Lang was a trendsetting foreign volunteer years before some 20,000 foreign applicants responded to the February 2022 call by Ukrainian President Volodymyr Zelenskyy for NATO veterans and other able-bodied fighters to join his country’s International Legion against Russia. Lang had made his way to Ukraine not long after he left the U.S. Army with what he says was an “Other Than Honorable Discharge” in 2014 after an alleged armed altercation with his ex-wife and going AWOL from his base. (The Pentagon would not clarify the specifics of his exit.) Though Lang once claimed in court to have traumatic brain injuries from one of his tours in the Middle East, he has volunteered — or tried to volunteer — for at least three foreign conflicts (for example, one in South Sudan in 2017), not including his U.S. Army tours. That obsession with fighting, along with his connection to alleged war crimes, is backed up by court documents and yearslong reporting by multiple outlets.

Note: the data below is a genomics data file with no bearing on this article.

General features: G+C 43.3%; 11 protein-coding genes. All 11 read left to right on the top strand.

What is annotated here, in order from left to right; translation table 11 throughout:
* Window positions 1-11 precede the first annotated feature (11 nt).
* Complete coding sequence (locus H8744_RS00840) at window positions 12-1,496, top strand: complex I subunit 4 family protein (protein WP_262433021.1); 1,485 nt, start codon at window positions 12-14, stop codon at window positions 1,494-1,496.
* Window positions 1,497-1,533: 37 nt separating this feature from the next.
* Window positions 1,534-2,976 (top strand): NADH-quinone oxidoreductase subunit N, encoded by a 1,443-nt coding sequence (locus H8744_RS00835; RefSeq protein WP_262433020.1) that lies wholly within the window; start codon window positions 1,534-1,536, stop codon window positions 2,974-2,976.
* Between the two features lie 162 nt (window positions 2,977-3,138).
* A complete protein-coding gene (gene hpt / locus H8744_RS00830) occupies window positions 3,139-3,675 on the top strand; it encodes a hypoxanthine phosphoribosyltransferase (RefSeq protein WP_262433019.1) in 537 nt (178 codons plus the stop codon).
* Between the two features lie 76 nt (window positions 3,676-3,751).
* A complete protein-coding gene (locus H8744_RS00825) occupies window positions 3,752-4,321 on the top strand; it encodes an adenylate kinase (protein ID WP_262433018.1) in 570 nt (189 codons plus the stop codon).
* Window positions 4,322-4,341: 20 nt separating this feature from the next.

In a wide-ranging interview with The Intercept about his history of fighting in Ukraine and his legal troubles, Lang was candid about his past. 

In his telling, it all started when a post-military job in the oil fields of North Dakota wasn’t enough. He saw the news clippings about what was happening in Donbas during 2015, a time of intensified trench fighting between Kremlin-backed separatists (plus covert Russian regulars) and Ukrainian forces. Lang decided to try to find a way over to the war. After a little bit of Facebook digging and some text message exchanges with contacts, he found himself on a flight to Ukraine. 

This coincided with my own foray into covering the conflict. In 2015 and 2016, I was investigating the NATO-backed training programs that countries like Canada and the U.S. were leading to bolster the Ukrainian military. The training goal was to quietly and cheaply transform a rusting and corrupt Soviet-era outfit into one capable of countering any future Russian attempts at total war, without triggering an open conflict between the alliance and Russia. 

It was a classic case of proxy war, and as time went on, the Western training and funding helped grow and professionalize the Ukrainian military.